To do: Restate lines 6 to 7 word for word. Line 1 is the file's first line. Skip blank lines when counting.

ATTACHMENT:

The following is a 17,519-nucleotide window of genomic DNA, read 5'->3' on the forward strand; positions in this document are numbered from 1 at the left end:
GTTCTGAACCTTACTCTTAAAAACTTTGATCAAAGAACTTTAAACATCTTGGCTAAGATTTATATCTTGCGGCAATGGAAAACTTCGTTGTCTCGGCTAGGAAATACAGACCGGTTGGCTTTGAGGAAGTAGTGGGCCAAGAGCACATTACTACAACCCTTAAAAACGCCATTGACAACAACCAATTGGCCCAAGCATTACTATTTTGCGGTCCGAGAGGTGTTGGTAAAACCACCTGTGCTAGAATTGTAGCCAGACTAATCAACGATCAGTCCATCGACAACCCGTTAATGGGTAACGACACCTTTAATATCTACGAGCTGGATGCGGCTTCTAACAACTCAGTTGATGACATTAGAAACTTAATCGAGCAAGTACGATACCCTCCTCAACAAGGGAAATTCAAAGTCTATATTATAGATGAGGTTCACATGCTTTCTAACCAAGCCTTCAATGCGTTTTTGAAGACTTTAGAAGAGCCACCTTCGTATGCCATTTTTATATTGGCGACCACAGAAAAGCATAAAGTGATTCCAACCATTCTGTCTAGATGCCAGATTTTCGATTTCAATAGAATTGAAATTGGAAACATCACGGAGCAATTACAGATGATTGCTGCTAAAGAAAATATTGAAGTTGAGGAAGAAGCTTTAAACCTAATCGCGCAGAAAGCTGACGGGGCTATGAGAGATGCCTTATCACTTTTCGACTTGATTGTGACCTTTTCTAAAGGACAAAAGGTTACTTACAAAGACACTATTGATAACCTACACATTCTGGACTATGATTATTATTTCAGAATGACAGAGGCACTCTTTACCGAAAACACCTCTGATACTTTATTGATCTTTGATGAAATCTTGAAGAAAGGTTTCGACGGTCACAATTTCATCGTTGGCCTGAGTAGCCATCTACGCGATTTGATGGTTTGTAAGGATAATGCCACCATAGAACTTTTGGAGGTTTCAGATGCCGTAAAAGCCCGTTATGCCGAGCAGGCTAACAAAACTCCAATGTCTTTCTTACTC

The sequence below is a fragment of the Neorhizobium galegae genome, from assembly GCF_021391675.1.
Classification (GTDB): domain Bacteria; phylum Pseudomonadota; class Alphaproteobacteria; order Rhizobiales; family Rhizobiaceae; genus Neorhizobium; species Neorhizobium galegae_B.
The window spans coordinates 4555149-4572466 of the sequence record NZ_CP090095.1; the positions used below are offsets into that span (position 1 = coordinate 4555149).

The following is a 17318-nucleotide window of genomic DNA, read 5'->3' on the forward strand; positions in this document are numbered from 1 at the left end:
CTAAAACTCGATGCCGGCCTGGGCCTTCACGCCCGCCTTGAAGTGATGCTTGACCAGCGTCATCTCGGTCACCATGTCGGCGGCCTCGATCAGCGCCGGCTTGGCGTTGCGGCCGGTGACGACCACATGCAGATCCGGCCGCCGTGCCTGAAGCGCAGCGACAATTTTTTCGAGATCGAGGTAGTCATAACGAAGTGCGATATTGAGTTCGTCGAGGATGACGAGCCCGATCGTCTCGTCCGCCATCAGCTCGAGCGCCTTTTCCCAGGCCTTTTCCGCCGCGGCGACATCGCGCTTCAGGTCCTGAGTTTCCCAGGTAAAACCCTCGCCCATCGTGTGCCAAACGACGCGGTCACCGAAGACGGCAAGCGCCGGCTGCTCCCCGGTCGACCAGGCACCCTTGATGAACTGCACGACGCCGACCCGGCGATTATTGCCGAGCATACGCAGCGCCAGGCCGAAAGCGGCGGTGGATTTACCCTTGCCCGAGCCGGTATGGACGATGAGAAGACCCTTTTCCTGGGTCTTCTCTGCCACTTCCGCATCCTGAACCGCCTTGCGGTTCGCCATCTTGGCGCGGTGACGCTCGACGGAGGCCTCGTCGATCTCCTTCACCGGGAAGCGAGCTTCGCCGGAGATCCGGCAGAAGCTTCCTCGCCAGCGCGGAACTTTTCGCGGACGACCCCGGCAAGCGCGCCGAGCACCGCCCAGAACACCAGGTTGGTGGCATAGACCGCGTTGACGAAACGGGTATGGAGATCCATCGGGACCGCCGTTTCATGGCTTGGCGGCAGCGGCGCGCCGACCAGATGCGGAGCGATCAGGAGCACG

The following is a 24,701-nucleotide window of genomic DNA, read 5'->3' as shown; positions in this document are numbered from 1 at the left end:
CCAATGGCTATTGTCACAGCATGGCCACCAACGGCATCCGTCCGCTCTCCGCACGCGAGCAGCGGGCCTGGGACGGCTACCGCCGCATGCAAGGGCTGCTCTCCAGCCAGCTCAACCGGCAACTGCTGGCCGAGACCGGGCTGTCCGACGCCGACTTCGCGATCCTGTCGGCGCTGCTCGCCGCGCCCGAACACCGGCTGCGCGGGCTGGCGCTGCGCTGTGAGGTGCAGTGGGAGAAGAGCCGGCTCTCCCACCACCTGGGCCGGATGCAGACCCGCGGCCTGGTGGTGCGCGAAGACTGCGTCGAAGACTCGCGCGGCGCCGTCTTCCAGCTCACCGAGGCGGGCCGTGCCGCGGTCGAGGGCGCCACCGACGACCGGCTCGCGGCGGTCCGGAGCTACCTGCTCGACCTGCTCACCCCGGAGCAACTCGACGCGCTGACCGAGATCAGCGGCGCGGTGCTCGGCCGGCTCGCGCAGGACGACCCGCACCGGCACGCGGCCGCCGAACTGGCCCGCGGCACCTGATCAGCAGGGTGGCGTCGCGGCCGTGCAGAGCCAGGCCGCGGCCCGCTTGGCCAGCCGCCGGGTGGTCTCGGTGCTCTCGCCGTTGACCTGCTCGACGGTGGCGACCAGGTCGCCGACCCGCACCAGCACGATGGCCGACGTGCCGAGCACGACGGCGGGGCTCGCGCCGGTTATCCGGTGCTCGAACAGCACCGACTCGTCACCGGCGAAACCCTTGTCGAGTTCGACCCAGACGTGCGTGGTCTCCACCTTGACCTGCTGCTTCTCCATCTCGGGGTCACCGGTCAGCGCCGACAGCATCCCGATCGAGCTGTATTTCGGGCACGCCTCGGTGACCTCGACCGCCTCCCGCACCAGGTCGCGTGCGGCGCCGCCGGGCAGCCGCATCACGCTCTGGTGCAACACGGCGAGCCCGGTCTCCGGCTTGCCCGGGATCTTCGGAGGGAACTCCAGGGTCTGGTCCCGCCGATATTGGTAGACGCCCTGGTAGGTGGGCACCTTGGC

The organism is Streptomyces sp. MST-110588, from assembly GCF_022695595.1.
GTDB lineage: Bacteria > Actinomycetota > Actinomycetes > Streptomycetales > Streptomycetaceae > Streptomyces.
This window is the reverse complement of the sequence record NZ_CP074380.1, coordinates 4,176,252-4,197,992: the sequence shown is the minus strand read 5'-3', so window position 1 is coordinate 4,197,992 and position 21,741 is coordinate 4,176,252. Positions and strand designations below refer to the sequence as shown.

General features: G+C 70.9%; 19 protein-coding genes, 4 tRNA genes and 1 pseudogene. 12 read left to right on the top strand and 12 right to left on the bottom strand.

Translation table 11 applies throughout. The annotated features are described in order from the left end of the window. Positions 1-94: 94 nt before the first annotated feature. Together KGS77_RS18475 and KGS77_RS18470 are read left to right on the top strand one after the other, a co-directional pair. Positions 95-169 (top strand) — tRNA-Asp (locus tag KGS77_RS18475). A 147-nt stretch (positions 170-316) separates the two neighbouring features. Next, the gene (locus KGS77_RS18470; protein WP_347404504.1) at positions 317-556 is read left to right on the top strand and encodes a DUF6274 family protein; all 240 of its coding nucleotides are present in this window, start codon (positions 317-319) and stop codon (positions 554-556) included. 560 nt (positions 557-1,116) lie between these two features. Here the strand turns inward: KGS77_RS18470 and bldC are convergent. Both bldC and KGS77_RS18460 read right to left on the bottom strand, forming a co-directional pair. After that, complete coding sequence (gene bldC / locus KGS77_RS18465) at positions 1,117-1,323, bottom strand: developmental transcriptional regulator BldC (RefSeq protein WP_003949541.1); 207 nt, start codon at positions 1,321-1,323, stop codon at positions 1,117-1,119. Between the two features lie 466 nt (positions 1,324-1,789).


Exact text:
The following is a 17318-nucleotide window of genomic DNA, read 5'->3' on the forward strand; positions in this document are numbered from 1 at the left end:
CTAAAACTCGATGCCGGCCTGGGCCTTCACGCCCGCCTTGAAGTGATGCTTGACCAGCGTCATCTCGGTCACCATGTCGGCGGCCTCGATCAGCGCCGGCTTGGCGTTGCGGCCGGTGACGACCACATGCAGATCCGGCCGCCGTGCCTGAAGCGCAGCGACAATTTTTTCGAGATCGAGGTAGTCATAACGAAGTGCGATATTGAGTTCGTCGAGGATGACGAGCCCGATCGTCTCGTCCGCCATCAGCTCGAGCGCCTTTTCCCAGGCCTTTTCCGCCGCGGCGACATCGCGCTTCAGGTCCTGAGTTTCCCAGGTAAAACCCTCGCCCATCGTGTGCCAAACGACGCGGTCACCGAAGACGGCAAGCGCCGGCTGCTCCCCGGTCGACCAGGCACCCTTGATGAACTGCACGACGCCGACCCGGCGATTATTGCCGAGCATACGCAGCGCCAGGCCGAAAGCGGCGGTGGATTTACCCTTGCCCGAGCCGGTATGGACGATGAGAAGACCCTTTTCCTGGGTCTTCTCTGCCACTTCCGCATCCTGAACCGCCTTGCGGTTCGCCATCTTGGCGCGGTGACGCTCGACGGAGGCCTCGTCGATCTCCTTCACCGGGAAGCGAGCTTCGCCGGAGATCCGGCAGAAGCTTCCTCGCCAGCGCGGAACTTTTCGCGGACGACCCCGGCAAGCGCGCCGAGCACCGCCCAGAACACCAGGTTGGTGGCATAGACCGCGTTGACGAAACGGGTATGGAGATCCATCGGGACCGCCGTTTCATGGCTTGGCGGCAGCGGCGCGCCGACCAGATGCGGAGCGATCAGGAGCACG